Several fallacies concerning concussions have been promoted by popular media. Incorrect protocols and treatment of concussions may result from these misconceptions. Notably, there has been a significant increase in the number of accessible scientific information on the effects of concussions. Your experts in sports medicine, Dr. Zachary K Perlman, recommends understanding what is true and what is not before making any conclusions. It is essential to distinguish fact from fiction in light of new information. As such, the following are the top five concussion myths you should ignore:
1. The most common cause of concussions is a sports-related injury
Youth sports concussions, in particular, are a significant issue in the media right now. However, keep in mind that a brain injury may happen outside of sports. Falls and vehicle accidents are the two leading causes of concussions, respectively, according to the CDC. A brain injury may occur to anybody, not only players who participate in contact sports.
Being aware of a concussion’s warning signs and symptoms might help you stay safe. In the event of a trauma, knowing when to get medical attention will be helpful.
2. To have a concussion, you must be unconscious
This is one of the most common fallacies regarding concussions in television and cinema. As a result of this misconception, individuals may mistakenly believe that they haven’t received a concussion since they did not lose consciousness during the incident. University of Pittsburgh Medical Center estimates that roughly 10% of concussion victims experience a loss of consciousness (UPMC).
Furthermore, a concussion that causes a person to lose consciousness is not always a sign of a more severe injury. UPMC performed a study that tracked concussion victims, both those who had lost consciousness and those who had not. According to their research, a person’s loss of consciousness does not always indicate a more serious injury or a longer recovery period.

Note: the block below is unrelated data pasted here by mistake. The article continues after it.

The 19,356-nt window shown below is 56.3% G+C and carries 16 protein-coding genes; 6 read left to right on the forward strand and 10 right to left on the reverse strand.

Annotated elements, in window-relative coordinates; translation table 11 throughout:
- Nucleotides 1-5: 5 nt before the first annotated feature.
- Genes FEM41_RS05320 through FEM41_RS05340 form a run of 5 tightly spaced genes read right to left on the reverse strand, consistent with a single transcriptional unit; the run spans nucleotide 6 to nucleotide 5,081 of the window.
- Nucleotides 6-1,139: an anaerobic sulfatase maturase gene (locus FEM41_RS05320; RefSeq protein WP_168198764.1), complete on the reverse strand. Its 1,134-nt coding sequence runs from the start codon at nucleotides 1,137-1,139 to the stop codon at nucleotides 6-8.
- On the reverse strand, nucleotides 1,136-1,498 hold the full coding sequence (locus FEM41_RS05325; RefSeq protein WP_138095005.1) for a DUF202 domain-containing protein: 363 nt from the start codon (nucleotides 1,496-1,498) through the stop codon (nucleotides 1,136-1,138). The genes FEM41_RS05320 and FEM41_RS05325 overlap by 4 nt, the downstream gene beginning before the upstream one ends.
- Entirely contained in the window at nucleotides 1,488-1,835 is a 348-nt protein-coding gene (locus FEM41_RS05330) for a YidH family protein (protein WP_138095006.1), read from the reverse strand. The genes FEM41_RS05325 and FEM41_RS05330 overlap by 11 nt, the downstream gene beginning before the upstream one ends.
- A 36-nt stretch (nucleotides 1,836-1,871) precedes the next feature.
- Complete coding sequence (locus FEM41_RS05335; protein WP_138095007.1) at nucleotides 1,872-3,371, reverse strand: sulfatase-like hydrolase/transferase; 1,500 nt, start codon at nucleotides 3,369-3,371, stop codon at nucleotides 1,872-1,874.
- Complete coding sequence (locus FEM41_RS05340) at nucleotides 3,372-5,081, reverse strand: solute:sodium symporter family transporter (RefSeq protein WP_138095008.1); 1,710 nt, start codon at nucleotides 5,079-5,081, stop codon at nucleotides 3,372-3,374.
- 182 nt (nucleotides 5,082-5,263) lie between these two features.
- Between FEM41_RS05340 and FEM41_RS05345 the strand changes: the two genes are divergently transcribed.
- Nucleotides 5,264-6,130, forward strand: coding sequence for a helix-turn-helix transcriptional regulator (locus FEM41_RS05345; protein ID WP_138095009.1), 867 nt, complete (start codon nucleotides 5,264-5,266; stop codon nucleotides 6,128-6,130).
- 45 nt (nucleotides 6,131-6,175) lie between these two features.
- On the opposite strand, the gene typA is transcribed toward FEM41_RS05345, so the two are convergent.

3. Only a blow to the head may cause a concussion
A blow to the head isn’t the only cause of a concussion. Another part of the body may have been struck indirectly, causing rapid movement of the skull and brain. The brain’s energy metabolism is temporarily altered, causing concussion symptoms.
4. Someone who has concussions has to be kept awake
People have long believed that concussion victims should not be allowed to sleep for fear that they would go into a coma or lose consciousness without anybody noticing. Many people think it is vital to keep an eye on individuals who have had concussions and wake them up often to avoid this. According to the BBC, sleeping may cause an extremely unusual, but possibly lethal, side effect known as the “lucid interval” in people who are suffering from a brain hemorrhage or hematoma.
However, concussions are seldom connected with internal bleeding in the brain, and if a medical practitioner clears a person with a concussion, it is safe for them to sleep.
5. Injury causes immediate concussion symptoms
In other cases, the concussion symptoms may not begin until the following day or even two or more days after the event. It is more common among young athletes to have delayed indications and symptoms.
The most effective defense against sustaining a concussion is knowledge. Prepare yourself by familiarizing yourself with the warning signs, symptoms, and services available. Do not let various myths deter you from seeking appropriate medical assistance.